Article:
1. DO log face-time. How will higher-ups see that you’re a company asset if they never actually see you? Do the top brass make more noise in the morning? Show up a little earlier than usual, even if it’s just to squeeze in a quick “hi.” Keep a corporate convo topic in your back pocket in case you get a face-to-face in the elevator.
DON’T log Facebook time. Yeah, it’s a networking site, but posting won’t convince your boss that you’ve got your eyes on the prize. If your boss is also a “friend,” she can see that you posted at 11:04, 1:15, and 3:35, and that you wrote “When will it be Friday?!” right after your staff meeting. Can’t resist logging on? Change your privacy settings so your boss can't see your status updates like your friends do.
2. DO become more vocal. Don’t give anyone a reason to eliminate you from the payroll. If you’re quiet and hardworking, make some noise by bubbling up constructive info about your team’s latest projects in your next meeting. Putting in a few extra hours doesn’t hurt either.
DON’T become a kiss-ass. Offering to pick up the big cheese’s dry-cleaning, spouse’s anniversary gift, and kids from kindergarten? Stop, drop, and roll that brown off your nose. Unless you’re a personal secretary, volunteering yourself for non-work-related tasks makes you look like a suck-up. Plus, if your boss doesn’t have time to do these things, he might wonder why you do.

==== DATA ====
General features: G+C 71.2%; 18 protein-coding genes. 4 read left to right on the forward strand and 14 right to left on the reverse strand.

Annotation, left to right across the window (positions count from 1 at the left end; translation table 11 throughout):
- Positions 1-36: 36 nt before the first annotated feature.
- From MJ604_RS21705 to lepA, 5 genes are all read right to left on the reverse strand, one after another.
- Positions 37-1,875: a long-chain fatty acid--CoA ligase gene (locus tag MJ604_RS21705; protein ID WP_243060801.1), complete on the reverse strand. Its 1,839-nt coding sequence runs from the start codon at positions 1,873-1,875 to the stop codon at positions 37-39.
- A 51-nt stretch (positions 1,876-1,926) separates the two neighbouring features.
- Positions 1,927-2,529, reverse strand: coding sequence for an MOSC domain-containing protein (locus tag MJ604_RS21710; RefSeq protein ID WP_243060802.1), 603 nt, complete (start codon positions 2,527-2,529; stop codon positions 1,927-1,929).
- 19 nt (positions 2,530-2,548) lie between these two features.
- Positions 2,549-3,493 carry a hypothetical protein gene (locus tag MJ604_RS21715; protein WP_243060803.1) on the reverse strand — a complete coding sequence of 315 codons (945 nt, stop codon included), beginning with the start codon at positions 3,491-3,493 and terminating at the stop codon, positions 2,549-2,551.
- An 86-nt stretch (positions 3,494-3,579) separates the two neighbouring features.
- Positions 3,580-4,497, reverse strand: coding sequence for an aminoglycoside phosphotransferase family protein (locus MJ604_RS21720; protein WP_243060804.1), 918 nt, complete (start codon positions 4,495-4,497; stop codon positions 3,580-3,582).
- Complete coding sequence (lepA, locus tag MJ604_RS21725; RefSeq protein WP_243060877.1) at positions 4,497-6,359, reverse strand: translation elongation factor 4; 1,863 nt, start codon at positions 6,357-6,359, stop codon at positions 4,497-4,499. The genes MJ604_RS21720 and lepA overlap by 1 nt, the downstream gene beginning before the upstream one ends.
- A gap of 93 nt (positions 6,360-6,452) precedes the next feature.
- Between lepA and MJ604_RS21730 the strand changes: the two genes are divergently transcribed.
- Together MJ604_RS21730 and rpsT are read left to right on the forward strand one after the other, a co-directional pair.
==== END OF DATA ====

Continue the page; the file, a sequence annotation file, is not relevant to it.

3. DO go out of your comfort zone. Right now, employees who can quickly shift gears as their company’s needs change have a better shot at sticking around. Is your boss heading up a project that you aren’t currently staffed on, but know that you could somehow help with? Find a way to get involved.
DON’T go out for long lunches. You and your coworkers love to catch up over lunch for an hour...or two. But when you’re out of the work loop for that long each day, you run the risk of not being around when a great project or opportunity pops up. Translation: It will go to a coworker instead. Dash in and out -- or eat at your desk more often. Think of it this way: If you get laid off, you won’t be able to afford lunches out at all!
4. DO ask for a progress report. If you don’t have a review coming up, let your boss know that you’d like to schedule a check-in at her convenience to discuss your performance and get pointers on how to improve. Your boss will be impressed with your initiative.
DON’T ask for anything you can do without. The squeaky wheel may have gotten the grease pre-recession, but now it’s a different story. Constantly asking for attention, kudos, or perks -- from raises to days off -- makes you look whiny, not worthy.
Nestpert Lois P. Frankel, PhD, author of Stop Sabotaging Your Career: 8 Proven Strategies to Succeed -- In Spite of Yourself
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